Cycle 5 project 6

High-resolution imaging of the functional interplay between surface NMDA receptor and proteasome


P06-KellermayerPhD student: Blanka Kellermayer, Hungary
Home Institute: Center for Neuroscience and Cell Biology Coimbra; Principle Investigator: Ana Louisa Carvalho
Host Institute: Bordeaux Neuroscampus; Principle Investigator: Laurent Groc

Executive Summary

The majority of synaptic contacts in the central nervous system use glutamate for neurotransmission, which binds to several types of receptors, including N-methyl-D- aspartate receptors (NMDAR) and alpha-amino-3-hydroxy-5-methyl-4-isoxazole receptors (AMPAR). NMDAR regulate the synaptic content of AMPAR during synaptic plasticity, the process thought to underlie learning and memory formation. Synaptic maturation and long-term changes in the synaptic strength require a tight balance between protein synthesis and protein degradation, the last being regulated by the ubiquitin-proteasome system. Our recent data support the hypothesis that NMDAR play a role in anchoring proteasomes to synapses. The purpose of this project is to test the original hypothesis that NMDAR surface dynamics controls proteasome location and consequently glutamate synapse transmission.

To tackle this question, we will use a variety of imaging (bulk and single molecule- based approaches) and cell biology methods. First, we will establish the cellular distribution of both surface NMDAR and proteasome elements using high-resolution imaging approaches, i.e. single nanoparticle tracking, PALM and d-STORM. This will provide a unique opportunity to establish potential co-variation of these elements in various neuronal compartments (spine heads, neck, dendritic shaft). Second, we will investigate the role of NMDAR in regulating the synaptic localization of the proteasome. We will test whether the mobility and the activity of the synaptic proteasome are altered upon genetic deletion of GluN2B-NMDAR, or in synapses in which GluN2B-NMDAR are displaced to extrasynaptic locations using biomimetic ligands (Bard et al., PNAS, 2010). Third, we will study the relationship between the surface dynamics of GluN2A-/GluN2B-NMDAR and the localization of the proteasome in the synaptic area, since we recently uncovered that surface dynamics of GluN2B-NMDAR is required for glutamate synapse plasticity. Finally, we will identify the specific molecular determinants in GluN2B which are required to regulate the synaptic anchorage of the proteasome and test the hypothesis that CaMKII translocation to the synapse, by binding to GluN2B, is required for synaptic localization of the proteasome, and for synaptic signaling mediating plasticity. All together, this project will use conventional and cutting-edge single molecule imaging approaches to unveil a novel role for NMDAR in regulating the synaptic levels of the proteasome, and will allow us to infer about the mechanisms through which NMDAR act to regulate synaptic glutamate receptor content at developing neurons.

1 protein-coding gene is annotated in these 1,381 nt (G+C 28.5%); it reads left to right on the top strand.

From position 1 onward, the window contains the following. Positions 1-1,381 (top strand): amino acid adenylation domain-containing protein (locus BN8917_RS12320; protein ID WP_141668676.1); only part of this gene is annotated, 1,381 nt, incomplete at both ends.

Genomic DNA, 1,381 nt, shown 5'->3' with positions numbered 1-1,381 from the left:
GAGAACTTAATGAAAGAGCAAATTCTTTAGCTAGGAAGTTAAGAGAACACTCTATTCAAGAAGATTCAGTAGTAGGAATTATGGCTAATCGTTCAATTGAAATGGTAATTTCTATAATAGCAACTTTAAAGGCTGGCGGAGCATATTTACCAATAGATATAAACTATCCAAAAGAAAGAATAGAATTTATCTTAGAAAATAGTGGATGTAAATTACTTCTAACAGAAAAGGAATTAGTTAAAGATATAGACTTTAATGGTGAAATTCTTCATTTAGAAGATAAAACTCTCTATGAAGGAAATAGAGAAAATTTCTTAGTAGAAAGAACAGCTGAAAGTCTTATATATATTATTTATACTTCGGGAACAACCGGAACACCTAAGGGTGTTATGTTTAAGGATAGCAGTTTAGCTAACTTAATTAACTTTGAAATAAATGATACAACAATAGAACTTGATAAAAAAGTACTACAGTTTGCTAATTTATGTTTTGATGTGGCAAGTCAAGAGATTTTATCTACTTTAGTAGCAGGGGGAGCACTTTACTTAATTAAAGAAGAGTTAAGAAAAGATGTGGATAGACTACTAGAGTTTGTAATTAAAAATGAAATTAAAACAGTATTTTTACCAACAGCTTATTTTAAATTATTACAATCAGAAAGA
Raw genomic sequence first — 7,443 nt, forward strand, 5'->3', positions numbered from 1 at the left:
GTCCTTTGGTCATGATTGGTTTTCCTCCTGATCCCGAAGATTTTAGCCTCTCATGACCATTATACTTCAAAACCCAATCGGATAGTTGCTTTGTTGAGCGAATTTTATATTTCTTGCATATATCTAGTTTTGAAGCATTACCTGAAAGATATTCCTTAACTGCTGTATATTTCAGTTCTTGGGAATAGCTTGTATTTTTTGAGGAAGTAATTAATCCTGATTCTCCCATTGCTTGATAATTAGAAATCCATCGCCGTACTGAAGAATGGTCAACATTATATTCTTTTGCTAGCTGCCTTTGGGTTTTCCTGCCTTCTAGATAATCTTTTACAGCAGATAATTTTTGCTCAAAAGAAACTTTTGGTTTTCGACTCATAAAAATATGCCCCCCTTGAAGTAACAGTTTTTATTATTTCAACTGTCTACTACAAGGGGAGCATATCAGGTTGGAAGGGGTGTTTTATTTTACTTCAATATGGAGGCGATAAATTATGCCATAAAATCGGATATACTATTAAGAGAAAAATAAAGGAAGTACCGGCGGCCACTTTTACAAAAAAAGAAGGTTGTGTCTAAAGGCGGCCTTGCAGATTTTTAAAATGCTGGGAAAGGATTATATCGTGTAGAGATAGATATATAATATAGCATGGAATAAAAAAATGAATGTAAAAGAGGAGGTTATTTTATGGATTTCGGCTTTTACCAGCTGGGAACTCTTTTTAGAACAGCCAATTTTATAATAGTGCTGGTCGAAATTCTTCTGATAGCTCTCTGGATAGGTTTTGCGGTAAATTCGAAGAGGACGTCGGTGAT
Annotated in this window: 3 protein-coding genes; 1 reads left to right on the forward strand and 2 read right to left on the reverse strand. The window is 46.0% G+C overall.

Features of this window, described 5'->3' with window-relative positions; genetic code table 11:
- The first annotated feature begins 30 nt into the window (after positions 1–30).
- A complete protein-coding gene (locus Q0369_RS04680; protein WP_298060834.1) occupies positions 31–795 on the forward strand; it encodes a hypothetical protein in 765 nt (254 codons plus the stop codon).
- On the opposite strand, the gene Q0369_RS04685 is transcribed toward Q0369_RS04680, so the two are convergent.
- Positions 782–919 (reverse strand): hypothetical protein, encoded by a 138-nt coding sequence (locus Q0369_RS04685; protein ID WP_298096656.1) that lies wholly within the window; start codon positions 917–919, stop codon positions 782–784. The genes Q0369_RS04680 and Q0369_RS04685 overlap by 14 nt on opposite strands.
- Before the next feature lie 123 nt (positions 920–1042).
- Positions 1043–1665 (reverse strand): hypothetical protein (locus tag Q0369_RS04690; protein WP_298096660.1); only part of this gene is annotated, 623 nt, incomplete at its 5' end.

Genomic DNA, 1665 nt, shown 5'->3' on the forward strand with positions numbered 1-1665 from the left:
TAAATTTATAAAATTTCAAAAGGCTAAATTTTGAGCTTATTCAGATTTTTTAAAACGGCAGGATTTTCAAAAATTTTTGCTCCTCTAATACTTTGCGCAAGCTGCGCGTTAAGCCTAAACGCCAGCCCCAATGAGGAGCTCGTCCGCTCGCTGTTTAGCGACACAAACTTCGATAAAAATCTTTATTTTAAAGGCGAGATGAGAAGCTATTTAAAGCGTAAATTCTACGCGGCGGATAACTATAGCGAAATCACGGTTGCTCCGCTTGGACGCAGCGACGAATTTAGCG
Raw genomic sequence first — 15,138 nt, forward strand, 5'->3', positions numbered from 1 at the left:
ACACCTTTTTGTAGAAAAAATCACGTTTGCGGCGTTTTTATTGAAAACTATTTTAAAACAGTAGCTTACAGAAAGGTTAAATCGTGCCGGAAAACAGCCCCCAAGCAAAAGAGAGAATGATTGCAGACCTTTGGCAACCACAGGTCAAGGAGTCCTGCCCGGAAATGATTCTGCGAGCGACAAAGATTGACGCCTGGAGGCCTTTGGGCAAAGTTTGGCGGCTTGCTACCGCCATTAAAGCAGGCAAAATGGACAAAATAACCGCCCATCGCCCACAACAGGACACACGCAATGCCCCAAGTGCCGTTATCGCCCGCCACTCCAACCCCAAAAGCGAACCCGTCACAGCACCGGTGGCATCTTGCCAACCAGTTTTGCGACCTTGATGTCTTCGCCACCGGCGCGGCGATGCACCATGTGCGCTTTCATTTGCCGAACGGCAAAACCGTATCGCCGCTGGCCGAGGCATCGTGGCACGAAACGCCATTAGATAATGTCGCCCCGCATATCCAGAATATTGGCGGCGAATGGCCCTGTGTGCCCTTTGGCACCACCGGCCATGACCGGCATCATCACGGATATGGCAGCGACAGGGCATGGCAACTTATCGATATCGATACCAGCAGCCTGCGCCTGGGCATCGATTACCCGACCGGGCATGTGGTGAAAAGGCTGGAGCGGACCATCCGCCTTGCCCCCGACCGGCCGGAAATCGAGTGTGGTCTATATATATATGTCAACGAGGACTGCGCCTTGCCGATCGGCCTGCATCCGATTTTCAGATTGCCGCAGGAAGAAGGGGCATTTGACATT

This project is a collaborative effort between the laboratories of Ana Luisa Carvalho (Coimbra, Portugal) and Laurent Groc (Bordeaux, France). We expect to unravel how the synaptic proteasome is involved in spine signaling mediated by the surface dynamics of NMDA receptors.

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